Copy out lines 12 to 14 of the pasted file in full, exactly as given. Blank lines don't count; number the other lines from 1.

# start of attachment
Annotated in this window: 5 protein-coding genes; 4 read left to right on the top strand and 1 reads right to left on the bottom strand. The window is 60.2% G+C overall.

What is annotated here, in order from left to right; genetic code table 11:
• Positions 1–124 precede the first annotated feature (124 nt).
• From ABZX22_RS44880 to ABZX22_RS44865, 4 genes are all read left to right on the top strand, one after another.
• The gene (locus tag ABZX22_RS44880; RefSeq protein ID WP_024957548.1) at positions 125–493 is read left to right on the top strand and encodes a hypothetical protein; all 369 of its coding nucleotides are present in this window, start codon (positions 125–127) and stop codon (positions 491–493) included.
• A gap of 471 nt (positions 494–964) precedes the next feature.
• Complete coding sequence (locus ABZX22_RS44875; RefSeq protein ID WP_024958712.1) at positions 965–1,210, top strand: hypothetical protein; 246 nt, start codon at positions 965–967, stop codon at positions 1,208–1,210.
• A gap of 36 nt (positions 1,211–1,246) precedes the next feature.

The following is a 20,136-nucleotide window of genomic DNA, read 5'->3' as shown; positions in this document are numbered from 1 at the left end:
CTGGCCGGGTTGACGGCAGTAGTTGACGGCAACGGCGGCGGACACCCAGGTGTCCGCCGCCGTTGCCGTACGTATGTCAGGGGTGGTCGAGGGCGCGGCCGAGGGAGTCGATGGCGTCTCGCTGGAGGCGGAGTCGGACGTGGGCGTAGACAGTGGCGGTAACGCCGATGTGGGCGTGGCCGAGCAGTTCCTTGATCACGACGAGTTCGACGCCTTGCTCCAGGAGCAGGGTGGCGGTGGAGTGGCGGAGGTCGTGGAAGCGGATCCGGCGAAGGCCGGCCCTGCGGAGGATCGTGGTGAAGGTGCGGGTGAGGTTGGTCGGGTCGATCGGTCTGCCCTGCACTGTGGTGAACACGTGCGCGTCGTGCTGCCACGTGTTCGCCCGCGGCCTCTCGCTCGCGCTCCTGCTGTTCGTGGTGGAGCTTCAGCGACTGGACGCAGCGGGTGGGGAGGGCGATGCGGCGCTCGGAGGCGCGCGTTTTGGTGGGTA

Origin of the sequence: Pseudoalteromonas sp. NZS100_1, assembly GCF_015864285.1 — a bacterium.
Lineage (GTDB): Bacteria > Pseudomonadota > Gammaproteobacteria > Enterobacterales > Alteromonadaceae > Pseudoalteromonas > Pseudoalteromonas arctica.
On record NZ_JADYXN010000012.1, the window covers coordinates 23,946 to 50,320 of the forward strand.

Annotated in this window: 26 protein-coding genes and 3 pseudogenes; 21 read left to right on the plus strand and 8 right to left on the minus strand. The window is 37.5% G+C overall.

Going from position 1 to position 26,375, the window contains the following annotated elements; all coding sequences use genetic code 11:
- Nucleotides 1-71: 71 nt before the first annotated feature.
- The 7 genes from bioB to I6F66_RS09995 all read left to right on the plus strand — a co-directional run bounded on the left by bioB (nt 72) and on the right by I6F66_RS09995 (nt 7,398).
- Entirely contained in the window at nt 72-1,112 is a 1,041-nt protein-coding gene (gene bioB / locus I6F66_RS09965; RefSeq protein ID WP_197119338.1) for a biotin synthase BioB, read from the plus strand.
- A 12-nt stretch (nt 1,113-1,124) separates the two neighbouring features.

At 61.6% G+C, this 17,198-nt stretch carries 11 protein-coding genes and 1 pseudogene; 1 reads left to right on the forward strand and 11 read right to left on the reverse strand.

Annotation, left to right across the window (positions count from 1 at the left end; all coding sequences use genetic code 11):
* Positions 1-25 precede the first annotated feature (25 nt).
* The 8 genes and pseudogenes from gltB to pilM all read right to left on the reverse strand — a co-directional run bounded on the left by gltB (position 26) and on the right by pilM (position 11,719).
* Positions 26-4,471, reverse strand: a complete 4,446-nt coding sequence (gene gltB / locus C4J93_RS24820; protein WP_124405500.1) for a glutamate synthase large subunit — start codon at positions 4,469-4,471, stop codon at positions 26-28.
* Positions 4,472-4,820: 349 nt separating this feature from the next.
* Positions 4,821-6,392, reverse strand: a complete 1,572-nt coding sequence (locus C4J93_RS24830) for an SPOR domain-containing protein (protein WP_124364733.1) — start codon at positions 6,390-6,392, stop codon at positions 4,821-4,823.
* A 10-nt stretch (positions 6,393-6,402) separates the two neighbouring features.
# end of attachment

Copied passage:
Lineage (GTDB): Bacteria > Pseudomonadota > Gammaproteobacteria > Enterobacterales > Alteromonadaceae > Pseudoalteromonas > Pseudoalteromonas arctica.
On record NZ_JADYXN010000012.1, the window covers coordinates 23,946 to 50,320 of the forward strand.

Annotated in this window: 26 protein-coding genes and 3 pseudogenes; 21 read left to right on the plus strand and 8 right to left on the minus strand. The window is 37.5% G+C overall.